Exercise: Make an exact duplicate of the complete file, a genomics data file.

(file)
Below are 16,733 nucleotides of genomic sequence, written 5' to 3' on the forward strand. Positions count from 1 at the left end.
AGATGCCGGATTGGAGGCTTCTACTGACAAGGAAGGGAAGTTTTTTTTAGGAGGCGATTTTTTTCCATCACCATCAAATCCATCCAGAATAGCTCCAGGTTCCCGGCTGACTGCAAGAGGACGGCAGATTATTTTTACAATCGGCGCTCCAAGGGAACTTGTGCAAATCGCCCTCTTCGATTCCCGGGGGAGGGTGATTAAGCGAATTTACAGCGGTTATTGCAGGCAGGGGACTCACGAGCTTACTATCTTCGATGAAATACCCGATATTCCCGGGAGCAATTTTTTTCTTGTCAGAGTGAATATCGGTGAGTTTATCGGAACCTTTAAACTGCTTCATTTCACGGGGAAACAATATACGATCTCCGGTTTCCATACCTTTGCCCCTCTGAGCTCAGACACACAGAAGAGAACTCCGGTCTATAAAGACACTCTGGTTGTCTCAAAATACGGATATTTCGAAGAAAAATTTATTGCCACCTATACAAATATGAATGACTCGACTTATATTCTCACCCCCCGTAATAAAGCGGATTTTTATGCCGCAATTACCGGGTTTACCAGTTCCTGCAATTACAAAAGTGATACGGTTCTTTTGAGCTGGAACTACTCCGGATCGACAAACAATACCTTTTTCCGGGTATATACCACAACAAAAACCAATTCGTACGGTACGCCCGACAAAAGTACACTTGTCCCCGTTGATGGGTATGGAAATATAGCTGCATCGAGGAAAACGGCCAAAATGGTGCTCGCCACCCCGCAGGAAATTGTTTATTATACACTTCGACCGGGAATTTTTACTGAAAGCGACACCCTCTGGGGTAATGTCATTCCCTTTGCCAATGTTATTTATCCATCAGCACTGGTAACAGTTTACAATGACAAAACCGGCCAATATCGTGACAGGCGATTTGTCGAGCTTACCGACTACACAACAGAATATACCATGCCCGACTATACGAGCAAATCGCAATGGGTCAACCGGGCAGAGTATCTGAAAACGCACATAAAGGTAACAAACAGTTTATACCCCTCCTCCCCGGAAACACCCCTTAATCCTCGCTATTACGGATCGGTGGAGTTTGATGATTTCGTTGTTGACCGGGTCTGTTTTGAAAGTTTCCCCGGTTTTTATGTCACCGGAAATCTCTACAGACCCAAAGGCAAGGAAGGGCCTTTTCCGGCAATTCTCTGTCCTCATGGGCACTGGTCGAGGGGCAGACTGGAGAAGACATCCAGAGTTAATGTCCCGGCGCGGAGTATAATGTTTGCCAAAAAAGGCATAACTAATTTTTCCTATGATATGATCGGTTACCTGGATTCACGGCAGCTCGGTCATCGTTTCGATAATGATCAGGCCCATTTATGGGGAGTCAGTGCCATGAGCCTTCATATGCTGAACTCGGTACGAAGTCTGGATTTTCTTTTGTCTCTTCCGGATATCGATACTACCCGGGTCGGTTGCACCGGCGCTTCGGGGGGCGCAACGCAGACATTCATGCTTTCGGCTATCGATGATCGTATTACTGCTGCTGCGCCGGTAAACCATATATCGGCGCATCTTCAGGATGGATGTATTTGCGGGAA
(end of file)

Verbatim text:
Below are 16,733 nucleotides of genomic sequence, written 5' to 3' on the forward strand. Positions count from 1 at the left end.
AGATGCCGGATTGGAGGCTTCTACTGACAAGGAAGGGAAGTTTTTTTTAGGAGGCGATTTTTTTCCATCACCATCAAATCCATCCAGAATAGCTCCAGGTTCCCGGCTGACTGCAAGAGGACGGCAGATTATTTTTACAATCGGCGCTCCAAGGGAACTTGTGCAAATCGCCCTCTTCGATTCCCGGGGGAGGGTGATTAAGCGAATTTACAGCGGTTATTGCAGGCAGGGGACTCACGAGCTTACTATCTTCGATGAAATACCCGATATTCCCGGGAGCAATTTTTTTCTTGTCAGAGTGAATATCGGTGAGTTTATCGGAACCTTTAAACTGCTTCATTTCACGGGGAAACAATATACGATCTCCGGTTTCCATACCTTTGCCCCTCTGAGCTCAGACACACAGAAGAGAACTCCGGTCTATAAAGACACTCTGGTTGTCTCAAAATACGGATATTTCGAAGAAAAATTTATTGCCACCTATACAAATATGAATGACTCGACTTATATTCTCACCCCCCGTAATAAAGCGGATTTTTATGCCGCAATTACCGGGTTTACCAGTTCCTGCAATTACAAAAGTGATACGGTTCTTTTGAGCTGGAACTACTCCGGATCGACAAACAATACCTTTTTCCGGGTATATACCACAACAAAAACCAATTCGTACGGTACGCCCGACAAAAGTACACTTGTCCCCGTTGATGGGTATGGAAATATAGCTGCATCGAGGAAAACGGCCAAAATGGTGCTCGCCACCCCGCAGGAAATTGTTTATTATACACTTCGACCGGGAATTTTTACTGAAAGCGACACCCTCTGGGGTAATGTCATTCCCTTTGCCAATGTTATTTATCCATCAGCACTGGTAACAGTTTACAATGACAAAACCGGCCAATATCGTGACAGGCGATTTGTCGAGCTTACCGACTACACAACAGAATATACCATGCCCGACTATACGAGCAAATCGCAATGGGTCAACCGGGCAGAGTATCTGAAAACGCACATAAAGGTAACAAACAGTTTATACCCCTCCTCCCCGGAAACACCCCTTAATCCTCGCTATTACGGATCGGTGGAGTTTGATGATTTCGTTGTTGACCGGGTCTGTTTTGAAAGTTTCCCCGGTTTTTATGTCACCGGAAATCTCTACAGACCCAAAGGCAAGGAAGGGCCTTTTCCGGCAATTCTCTGTCCTCATGGGCACTGGTCGAGGGGCAGACTGGAGAAGACATCCAGAGTTAATGTCCCGGCGCGGAGTATAATGTTTGCCAAAAAAGGCATAACTAATTTTTCCTATGATATGATCGGTTACCTGGATTCACGGCAGCTCGGTCATCGTTTCGATAATGATCAGGCCCATTTATGGGGAGTCAGTGCCATGAGCCTTCATATGCTGAACTCGGTACGAAGTCTGGATTTTCTTTTGTCTCTTCCGGATATCGATACTACCCGGGTCGGTTGCACCGGCGCTTCGGGGGGCGCAACGCAGACATTCATGCTTTCGGCTATCGATGATCGTATTACTGCTGCTGCGCCGGTAAACCATATATCGGCGCATCTTCAGGATGGATGTATTTGCGGGAA